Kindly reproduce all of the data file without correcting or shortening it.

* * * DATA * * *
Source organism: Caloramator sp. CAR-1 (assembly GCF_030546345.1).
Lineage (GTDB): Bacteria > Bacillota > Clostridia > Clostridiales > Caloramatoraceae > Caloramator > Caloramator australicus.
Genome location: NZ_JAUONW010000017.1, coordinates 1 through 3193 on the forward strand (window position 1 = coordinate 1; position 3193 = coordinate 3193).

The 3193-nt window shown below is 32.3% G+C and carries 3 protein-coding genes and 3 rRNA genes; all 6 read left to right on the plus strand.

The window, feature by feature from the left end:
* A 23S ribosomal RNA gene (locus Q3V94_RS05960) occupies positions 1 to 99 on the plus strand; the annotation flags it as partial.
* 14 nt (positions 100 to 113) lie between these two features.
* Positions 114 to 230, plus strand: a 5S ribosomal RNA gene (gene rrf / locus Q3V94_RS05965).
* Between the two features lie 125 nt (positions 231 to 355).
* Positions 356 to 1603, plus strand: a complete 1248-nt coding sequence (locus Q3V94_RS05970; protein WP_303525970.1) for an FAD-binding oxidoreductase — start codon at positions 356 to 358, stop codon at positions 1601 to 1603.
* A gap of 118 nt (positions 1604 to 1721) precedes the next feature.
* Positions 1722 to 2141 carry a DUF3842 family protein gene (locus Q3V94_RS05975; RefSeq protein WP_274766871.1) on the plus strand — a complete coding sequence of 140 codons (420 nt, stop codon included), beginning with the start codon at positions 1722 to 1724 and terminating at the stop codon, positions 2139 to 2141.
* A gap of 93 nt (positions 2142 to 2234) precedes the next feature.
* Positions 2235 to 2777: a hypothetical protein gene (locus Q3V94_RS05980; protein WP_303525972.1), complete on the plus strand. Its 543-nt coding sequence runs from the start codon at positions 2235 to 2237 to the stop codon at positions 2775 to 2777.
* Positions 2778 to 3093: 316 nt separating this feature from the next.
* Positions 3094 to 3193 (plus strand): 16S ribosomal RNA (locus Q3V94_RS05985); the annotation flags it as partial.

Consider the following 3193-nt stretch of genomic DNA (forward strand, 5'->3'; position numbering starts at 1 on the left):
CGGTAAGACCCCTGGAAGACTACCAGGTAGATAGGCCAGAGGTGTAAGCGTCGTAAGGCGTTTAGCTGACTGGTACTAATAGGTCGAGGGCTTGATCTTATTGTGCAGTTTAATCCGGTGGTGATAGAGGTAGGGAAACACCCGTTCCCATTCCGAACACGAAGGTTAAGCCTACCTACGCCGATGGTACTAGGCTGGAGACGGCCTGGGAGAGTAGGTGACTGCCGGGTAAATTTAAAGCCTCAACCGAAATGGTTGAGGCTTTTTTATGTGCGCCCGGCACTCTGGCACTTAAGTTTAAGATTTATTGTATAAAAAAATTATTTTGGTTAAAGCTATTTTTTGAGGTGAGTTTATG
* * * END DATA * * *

Source organism: Caloramator sp. CAR-1 (assembly GCF_030546345.1).
Lineage (GTDB): Bacteria > Bacillota > Clostridia > Clostridiales > Caloramatoraceae > Caloramator > Caloramator australicus.
Genome location: NZ_JAUONW010000017.1, coordinates 1 through 3193 on the forward strand (window position 1 = coordinate 1; position 3193 = coordinate 3193).

The 3193-nt window shown below is 32.3% G+C and carries 3 protein-coding genes and 3 rRNA genes; all 6 read left to right on the plus strand.

The window, feature by feature from the left end:
* A 23S ribosomal RNA gene (locus Q3V94_RS05960) occupies positions 1 to 99 on the plus strand; the annotation flags it as partial.
* 14 nt (positions 100 to 113) lie between these two features.
* Positions 114 to 230, plus strand: a 5S ribosomal RNA gene (gene rrf / locus Q3V94_RS05965).
* Between the two features lie 125 nt (positions 231 to 355).
* Positions 356 to 1603, plus strand: a complete 1248-nt coding sequence (locus Q3V94_RS05970; protein WP_303525970.1) for an FAD-binding oxidoreductase — start codon at positions 356 to 358, stop codon at positions 1601 to 1603.
* A gap of 118 nt (positions 1604 to 1721) precedes the next feature.
* Positions 1722 to 2141 carry a DUF3842 family protein gene (locus Q3V94_RS05975; RefSeq protein WP_274766871.1) on the plus strand — a complete coding sequence of 140 codons (420 nt, stop codon included), beginning with the start codon at positions 1722 to 1724 and terminating at the stop codon, positions 2139 to 2141.
* A gap of 93 nt (positions 2142 to 2234) precedes the next feature.
* Positions 2235 to 2777: a hypothetical protein gene (locus Q3V94_RS05980; protein WP_303525972.1), complete on the plus strand. Its 543-nt coding sequence runs from the start codon at positions 2235 to 2237 to the stop codon at positions 2775 to 2777.
* Positions 2778 to 3093: 316 nt separating this feature from the next.
* Positions 3094 to 3193 (plus strand): 16S ribosomal RNA (locus Q3V94_RS05985); the annotation flags it as partial.

Consider the following 3193-nt stretch of genomic DNA (forward strand, 5'->3'; position numbering starts at 1 on the left):
CGGTAAGACCCCTGGAAGACTACCAGGTAGATAGGCCAGAGGTGTAAGCGTCGTAAGGCGTTTAGCTGACTGGTACTAATAGGTCGAGGGCTTGATCTTATTGTGCAGTTTAATCCGGTGGTGATAGAGGTAGGGAAACACCCGTTCCCATTCCGAACACGAAGGTTAAGCCTACCTACGCCGATGGTACTAGGCTGGAGACGGCCTGGGAGAGTAGGTGACTGCCGGGTAAATTTAAAGCCTCAACCGAAATGGTTGAGGCTTTTTTATGTGCGCCCGGCACTCTGGCACTTAAGTTTAAGATTTATTGTATAAAAAAATTATTTTGGTTAAAGCTATTTTTTGAGGTGAGTTTATG